He was injured and sidelined in 2017 and appeared in only four games as a backup the following season. Stepping in against Kentucky in 2019 after starter Feleipe Franks was injured, Trask seized the job and didn’t give it back.

One can’t help but see a little of himself in the other. “I know he’s a great quarterback on and off the field,” Trask said of Jones. “We’ve had to overcome some obstacles throughout our careers. We both came to big-time football schools. Now we’re having the opportunity to play against each other, which is really cool.”

Nick Saban, that old softie, is a sucker for stories like these.

“I know (Trask) has had a tough road coming up, just like Mac has, kind of,” the Alabama coach said. “I have a lot of respect for guys that stick with it, persevere, come through a lot of adversity, go through growing pains. When they get an opportunity, they take advantage of it, do it extremely well.

“It’s good to see that there are guys that play the game that still do that. It’s good to see them have success after they go through those ups and downs and adversities.”

It would have been easy – almost expected, really – for neither quarterback to show up Saturday with Florida or Alabama. There is so much restlessness at that position, in particular. Before the 2019 season, for instance, 124 quarterbacks transferred, seeking a better opportunity elsewhere. Jones and Trask ignored such temptation, stuck it out, and their patience has yielded dividends this season.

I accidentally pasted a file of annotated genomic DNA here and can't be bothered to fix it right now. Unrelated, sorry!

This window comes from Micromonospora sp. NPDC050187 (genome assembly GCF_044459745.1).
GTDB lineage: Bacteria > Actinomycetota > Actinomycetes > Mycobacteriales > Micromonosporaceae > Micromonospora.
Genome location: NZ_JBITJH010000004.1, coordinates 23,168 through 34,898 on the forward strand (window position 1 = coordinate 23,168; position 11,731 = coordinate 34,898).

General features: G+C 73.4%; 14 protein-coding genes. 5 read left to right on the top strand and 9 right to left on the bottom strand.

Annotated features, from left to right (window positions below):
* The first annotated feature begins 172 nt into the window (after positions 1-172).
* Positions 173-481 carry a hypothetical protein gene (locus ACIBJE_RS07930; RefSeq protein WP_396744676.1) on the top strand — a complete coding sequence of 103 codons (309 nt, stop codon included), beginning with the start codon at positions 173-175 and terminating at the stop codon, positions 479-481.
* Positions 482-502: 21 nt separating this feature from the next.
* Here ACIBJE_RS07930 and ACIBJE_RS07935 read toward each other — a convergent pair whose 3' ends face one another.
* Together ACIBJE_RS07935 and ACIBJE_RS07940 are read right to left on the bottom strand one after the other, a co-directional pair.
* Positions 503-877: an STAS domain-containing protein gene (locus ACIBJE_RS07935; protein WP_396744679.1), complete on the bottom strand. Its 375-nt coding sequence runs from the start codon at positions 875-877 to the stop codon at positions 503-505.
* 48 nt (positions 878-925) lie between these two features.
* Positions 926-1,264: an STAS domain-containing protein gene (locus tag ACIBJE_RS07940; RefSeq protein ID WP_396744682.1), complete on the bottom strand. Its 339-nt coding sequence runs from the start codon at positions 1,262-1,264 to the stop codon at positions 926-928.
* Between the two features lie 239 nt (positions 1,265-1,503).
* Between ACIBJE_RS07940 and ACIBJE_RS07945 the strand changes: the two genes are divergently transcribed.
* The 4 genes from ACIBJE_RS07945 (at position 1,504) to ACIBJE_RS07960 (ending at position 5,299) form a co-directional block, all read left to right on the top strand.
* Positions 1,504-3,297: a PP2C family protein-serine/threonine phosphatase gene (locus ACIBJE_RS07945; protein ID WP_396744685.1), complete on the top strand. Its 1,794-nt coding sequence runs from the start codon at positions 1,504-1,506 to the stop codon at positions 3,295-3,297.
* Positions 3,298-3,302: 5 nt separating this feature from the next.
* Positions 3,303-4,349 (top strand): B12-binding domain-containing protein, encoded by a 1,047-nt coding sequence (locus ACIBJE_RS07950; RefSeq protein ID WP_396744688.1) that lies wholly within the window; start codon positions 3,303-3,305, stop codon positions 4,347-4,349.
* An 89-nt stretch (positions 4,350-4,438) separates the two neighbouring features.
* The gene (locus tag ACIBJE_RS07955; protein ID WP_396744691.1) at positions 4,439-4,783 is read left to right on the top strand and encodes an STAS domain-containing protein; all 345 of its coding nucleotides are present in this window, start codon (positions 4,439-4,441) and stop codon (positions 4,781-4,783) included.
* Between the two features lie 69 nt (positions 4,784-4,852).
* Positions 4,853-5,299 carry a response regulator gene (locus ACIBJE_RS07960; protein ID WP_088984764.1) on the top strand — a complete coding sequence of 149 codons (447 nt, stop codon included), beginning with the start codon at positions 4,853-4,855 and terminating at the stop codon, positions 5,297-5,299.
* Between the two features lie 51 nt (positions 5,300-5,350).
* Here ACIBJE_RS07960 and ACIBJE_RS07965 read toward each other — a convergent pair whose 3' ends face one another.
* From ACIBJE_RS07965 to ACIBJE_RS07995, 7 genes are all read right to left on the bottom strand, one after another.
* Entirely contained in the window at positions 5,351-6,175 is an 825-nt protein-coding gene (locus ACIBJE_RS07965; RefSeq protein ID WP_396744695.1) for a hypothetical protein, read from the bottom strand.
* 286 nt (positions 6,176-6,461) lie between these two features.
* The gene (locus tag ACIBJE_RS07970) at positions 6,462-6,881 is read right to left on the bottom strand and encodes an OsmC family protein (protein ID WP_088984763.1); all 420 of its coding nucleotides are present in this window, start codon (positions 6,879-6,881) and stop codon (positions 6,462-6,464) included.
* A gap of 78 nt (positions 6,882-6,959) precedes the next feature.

“I think all that’s just a personal decision to stay, develop personally. That’s kind of how I looked at it,” Jones said. “Eventually we both got our chance to help out our teams.

“I obviously decided to stick it out and try to just get better to help my team eventually. I think a lot of quarterbacks did that, including Kyle as a great example.”

Neither quarterback blinds the viewer over with his shimmering athletic ability. But what each lacks in nimbleness he more than makes up for in effectiveness. Jones leads FBS in efficiency rating (Trask is sixth), and both have thrown a lot this season while managing to complete more than 70% of their attempts.

When Florida coach Dan Mullen spoke of Jones in terms of being a “game manager” it seemed to some that he was employing faint praise. But the entire quote actually covered both Alabama’s quarterback and his guy, binding the two with another common thread.

This is what Mullen said about Jones this week: “He’s a guy that has had a great year. Very similar to Kyle. Does a great job managing the offense, distributing the ball to all the different playmakers, getting them in the right plays at the right time, taking what the defense gives him.”

Jones and Trask have managed their teams all the way to the SEC’s last game. They have managed to combine for the best quarterback matchup in the history of this championship game – never before have Heisman finalists met in this game. They have managed to persevere.